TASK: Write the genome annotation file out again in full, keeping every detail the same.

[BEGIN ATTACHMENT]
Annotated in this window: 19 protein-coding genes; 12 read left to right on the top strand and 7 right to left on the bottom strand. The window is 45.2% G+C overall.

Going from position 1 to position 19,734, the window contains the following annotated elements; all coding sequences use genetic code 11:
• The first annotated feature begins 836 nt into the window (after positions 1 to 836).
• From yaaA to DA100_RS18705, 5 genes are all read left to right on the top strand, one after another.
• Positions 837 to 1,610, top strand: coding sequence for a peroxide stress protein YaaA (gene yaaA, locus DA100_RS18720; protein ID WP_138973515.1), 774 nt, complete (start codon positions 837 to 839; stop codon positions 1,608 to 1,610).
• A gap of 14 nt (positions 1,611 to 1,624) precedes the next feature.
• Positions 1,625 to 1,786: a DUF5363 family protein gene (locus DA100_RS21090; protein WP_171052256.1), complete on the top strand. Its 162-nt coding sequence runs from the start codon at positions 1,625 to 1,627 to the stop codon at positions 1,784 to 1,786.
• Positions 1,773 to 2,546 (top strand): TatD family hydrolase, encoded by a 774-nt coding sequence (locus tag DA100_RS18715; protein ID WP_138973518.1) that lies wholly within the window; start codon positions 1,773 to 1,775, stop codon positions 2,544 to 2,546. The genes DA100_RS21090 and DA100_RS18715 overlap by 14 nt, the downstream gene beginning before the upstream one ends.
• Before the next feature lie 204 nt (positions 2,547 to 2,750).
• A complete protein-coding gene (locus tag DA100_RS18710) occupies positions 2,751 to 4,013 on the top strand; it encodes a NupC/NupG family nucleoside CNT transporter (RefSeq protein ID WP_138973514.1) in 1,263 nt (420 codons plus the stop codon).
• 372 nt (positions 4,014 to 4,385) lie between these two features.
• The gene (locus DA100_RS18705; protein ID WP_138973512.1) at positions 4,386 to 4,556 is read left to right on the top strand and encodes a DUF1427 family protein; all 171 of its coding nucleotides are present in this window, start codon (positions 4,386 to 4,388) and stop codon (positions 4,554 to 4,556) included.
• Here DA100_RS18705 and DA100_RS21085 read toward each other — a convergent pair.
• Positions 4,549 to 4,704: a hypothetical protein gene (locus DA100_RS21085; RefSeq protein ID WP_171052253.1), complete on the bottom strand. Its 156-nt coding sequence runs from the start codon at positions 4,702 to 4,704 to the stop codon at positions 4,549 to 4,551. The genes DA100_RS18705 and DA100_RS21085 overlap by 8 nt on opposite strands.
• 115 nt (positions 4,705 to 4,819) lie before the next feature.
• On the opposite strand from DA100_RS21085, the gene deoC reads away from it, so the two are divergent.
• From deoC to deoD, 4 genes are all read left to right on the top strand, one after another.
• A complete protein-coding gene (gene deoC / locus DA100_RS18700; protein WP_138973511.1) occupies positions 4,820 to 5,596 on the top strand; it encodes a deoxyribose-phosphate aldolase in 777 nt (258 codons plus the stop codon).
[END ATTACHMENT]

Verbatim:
Annotated in this window: 19 protein-coding genes; 12 read left to right on the top strand and 7 right to left on the bottom strand. The window is 45.2% G+C overall.

Going from position 1 to position 19,734, the window contains the following annotated elements; all coding sequences use genetic code 11:
• The first annotated feature begins 836 nt into the window (after positions 1 to 836).
• From yaaA to DA100_RS18705, 5 genes are all read left to right on the top strand, one after another.
• Positions 837 to 1,610, top strand: coding sequence for a peroxide stress protein YaaA (gene yaaA, locus DA100_RS18720; protein ID WP_138973515.1), 774 nt, complete (start codon positions 837 to 839; stop codon positions 1,608 to 1,610).
• A gap of 14 nt (positions 1,611 to 1,624) precedes the next feature.
• Positions 1,625 to 1,786: a DUF5363 family protein gene (locus DA100_RS21090; protein WP_171052256.1), complete on the top strand. Its 162-nt coding sequence runs from the start codon at positions 1,625 to 1,627 to the stop codon at positions 1,784 to 1,786.
• Positions 1,773 to 2,546 (top strand): TatD family hydrolase, encoded by a 774-nt coding sequence (locus tag DA100_RS18715; protein ID WP_138973518.1) that lies wholly within the window; start codon positions 1,773 to 1,775, stop codon positions 2,544 to 2,546. The genes DA100_RS21090 and DA100_RS18715 overlap by 14 nt, the downstream gene beginning before the upstream one ends.
• Before the next feature lie 204 nt (positions 2,547 to 2,750).
• A complete protein-coding gene (locus tag DA100_RS18710) occupies positions 2,751 to 4,013 on the top strand; it encodes a NupC/NupG family nucleoside CNT transporter (RefSeq protein ID WP_138973514.1) in 1,263 nt (420 codons plus the stop codon).
• 372 nt (positions 4,014 to 4,385) lie between these two features.
• The gene (locus DA100_RS18705; protein ID WP_138973512.1) at positions 4,386 to 4,556 is read left to right on the top strand and encodes a DUF1427 family protein; all 171 of its coding nucleotides are present in this window, start codon (positions 4,386 to 4,388) and stop codon (positions 4,554 to 4,556) included.
• Here DA100_RS18705 and DA100_RS21085 read toward each other — a convergent pair.
• Positions 4,549 to 4,704: a hypothetical protein gene (locus DA100_RS21085; RefSeq protein ID WP_171052253.1), complete on the bottom strand. Its 156-nt coding sequence runs from the start codon at positions 4,702 to 4,704 to the stop codon at positions 4,549 to 4,551. The genes DA100_RS18705 and DA100_RS21085 overlap by 8 nt on opposite strands.
• 115 nt (positions 4,705 to 4,819) lie before the next feature.
• On the opposite strand from DA100_RS21085, the gene deoC reads away from it, so the two are divergent.
• From deoC to deoD, 4 genes are all read left to right on the top strand, one after another.
• A complete protein-coding gene (gene deoC / locus DA100_RS18700; protein WP_138973511.1) occupies positions 4,820 to 5,596 on the top strand; it encodes a deoxyribose-phosphate aldolase in 777 nt (258 codons plus the stop codon).